The Economic Cost of U.S. Oil Conservation

Article excerpt

I. INTRODUCTION

In recent years, increasing attention to global environmental problems, energy security, and declining U.S. oil production have revived calls for energy conservation. The benefits and costs of energy conservation remain controversial. Hall (1990, 1992) provides comprehensive estimates of the externality costs associated with energy consumption. Others estimate the costs of conservation (Brown and Phillips, 1991; Chandler et al., 1988; National Academy of Sciences, 1991).

Previous cost studies tend to assess the costs of holding U.S. oil consumption at a predetermined level and/or rely upon a single supply curve of conservation. The projected growth of oil consumption, as well as individual model parameters, greatly affect cost estimates in these studies. A more general approach involves estimating supply curves of oil conservation using a range of market conditions represented in different models of the world oil market. Varying estimates permit assessing the extent of uncertainty about the cost of conservation and in determining whether specific conservation policies serve economic efficiency.

U.S. oil conservation policy might unintentionally stimulate gains in oil consumption outside of the United States. Reduced U.S. oil consumption lowers world oil prices and triggers offsetting gains in world oil consumption. As a consequence, net world oil conservation is somewhat less than gross U.S. conservation. In concert, countries' international agreements to reduce oil consumption can close the gap between gross and net conservation. However, free riding and uneven costs of participation seem to prevent such agreements. But for a large country such as the United States, unilateral oil conservation policies are a realistic possibility.

Identifying efficient policies for unilateral oil conservation involves examining two types of supply curves of conservation: (i) the marginal cost of gross U.S. conservation and (ii) the marginal cost of net world conservation. The latter may be of particular interest when the externalities associated with oil consumption arise primarily from world oil consumption. (An alternative approach is to make appropriate adjustments when measuring the benefits.)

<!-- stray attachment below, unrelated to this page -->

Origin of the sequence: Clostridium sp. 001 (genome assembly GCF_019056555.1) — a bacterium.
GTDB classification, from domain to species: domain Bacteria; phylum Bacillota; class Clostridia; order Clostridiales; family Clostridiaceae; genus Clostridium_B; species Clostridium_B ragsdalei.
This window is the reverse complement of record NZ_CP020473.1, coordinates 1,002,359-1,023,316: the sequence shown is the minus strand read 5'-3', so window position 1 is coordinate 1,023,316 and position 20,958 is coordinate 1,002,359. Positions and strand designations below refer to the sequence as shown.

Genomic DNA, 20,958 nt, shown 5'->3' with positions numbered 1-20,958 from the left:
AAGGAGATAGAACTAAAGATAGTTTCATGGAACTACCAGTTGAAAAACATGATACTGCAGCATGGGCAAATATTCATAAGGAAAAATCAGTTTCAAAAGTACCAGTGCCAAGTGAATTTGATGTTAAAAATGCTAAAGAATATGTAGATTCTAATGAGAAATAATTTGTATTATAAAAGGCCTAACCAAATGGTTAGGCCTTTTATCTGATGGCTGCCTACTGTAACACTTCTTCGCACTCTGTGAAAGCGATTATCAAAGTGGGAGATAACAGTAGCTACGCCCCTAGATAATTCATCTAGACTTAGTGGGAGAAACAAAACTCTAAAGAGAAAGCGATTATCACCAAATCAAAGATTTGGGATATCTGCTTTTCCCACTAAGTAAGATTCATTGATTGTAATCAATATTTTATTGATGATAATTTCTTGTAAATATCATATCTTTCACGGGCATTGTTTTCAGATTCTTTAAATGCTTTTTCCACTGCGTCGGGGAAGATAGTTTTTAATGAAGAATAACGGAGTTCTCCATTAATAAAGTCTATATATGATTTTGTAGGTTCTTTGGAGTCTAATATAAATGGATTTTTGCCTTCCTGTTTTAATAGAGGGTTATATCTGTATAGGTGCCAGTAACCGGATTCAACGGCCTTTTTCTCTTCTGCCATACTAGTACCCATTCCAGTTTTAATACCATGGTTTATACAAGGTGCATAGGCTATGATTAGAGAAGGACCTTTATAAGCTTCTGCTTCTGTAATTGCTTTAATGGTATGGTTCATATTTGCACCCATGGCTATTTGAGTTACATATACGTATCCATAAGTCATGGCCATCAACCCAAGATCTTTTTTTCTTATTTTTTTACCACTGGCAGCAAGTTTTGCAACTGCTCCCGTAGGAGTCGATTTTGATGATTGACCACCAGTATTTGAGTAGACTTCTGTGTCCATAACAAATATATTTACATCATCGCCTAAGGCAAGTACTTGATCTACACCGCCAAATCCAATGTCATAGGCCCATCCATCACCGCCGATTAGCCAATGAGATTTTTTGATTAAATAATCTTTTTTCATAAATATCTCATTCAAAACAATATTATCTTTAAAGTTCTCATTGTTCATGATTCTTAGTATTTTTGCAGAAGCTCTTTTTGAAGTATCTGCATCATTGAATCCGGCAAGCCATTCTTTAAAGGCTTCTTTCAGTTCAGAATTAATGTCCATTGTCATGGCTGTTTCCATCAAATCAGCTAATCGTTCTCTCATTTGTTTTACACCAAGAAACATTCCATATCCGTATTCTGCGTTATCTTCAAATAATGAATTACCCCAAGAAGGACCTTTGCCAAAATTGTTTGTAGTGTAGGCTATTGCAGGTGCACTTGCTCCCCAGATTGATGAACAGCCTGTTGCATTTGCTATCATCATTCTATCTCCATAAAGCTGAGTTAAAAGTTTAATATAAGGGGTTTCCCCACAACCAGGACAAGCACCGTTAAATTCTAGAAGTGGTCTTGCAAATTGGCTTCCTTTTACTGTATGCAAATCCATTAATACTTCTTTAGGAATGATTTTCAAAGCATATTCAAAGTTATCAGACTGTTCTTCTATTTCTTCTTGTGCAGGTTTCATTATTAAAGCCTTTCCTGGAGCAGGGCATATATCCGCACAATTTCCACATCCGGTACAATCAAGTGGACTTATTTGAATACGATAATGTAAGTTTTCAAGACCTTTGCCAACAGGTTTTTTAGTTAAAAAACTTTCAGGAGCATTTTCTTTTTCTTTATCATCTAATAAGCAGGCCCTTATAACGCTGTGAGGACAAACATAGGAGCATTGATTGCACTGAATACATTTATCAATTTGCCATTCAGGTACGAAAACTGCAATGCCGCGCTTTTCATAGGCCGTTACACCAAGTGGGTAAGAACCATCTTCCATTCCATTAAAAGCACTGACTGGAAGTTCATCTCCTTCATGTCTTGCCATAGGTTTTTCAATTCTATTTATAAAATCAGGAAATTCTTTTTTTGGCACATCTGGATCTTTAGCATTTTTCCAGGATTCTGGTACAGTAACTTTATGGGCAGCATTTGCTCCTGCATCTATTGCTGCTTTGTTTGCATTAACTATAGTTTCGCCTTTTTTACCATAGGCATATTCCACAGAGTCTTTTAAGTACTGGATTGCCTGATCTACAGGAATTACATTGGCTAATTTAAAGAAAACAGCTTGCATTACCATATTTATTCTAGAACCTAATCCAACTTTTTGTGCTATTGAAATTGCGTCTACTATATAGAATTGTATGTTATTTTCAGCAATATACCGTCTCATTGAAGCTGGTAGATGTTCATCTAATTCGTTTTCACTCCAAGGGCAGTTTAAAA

Estimating supply curves of oil conservation for the United States involves a three-step process: (i) obtaining projected prices and quantities, as well as price elasticities of supply and demand, from five world oil market models that participated in the eleventh Energy Modeling Forum study, International Oil Supplies and Demands; (ii) using parameters from each model in simulation analysis to estimate how U.S. oil conservation would affect prices and quantities on the world oil market under a variety of assumptions; and (iii) combining welfare analysis with the simulation results and the model parameters so as to derive supply curves of conservation for each of the five models.

II. ANALYTICAL FRAMEWORK

Using parameters from each of five world oil market models in a series of simulation analyses provides multiple estimates of U.S. oil conservation's effects on prices and quantities on the world oil market. The simulations assume that U.S. oil conservation is achieved through a tax on domestic oil consumption. (The assumption excludes from the analysis the possibility of directing U.S. oil conservation against specific uses, a policy which would lower oil prices and act as a stimulus to domestic oil consumption in unregulated uses.) World oil market conditions determine how much of the tax is borne by U.S. consumers and how much is seen as lower world oil prices. Because taxation lowers the world oil price, however, achieving any given level of U.S. conservation requires a higher tax.

Welfare analysis serves as a basis to provide estimates of the supply (marginal cost) curves of oil conservation. The welfare-theoretic approach has the advantages of being well grounded in economic theory and relatively straight forward to implement and interpret. …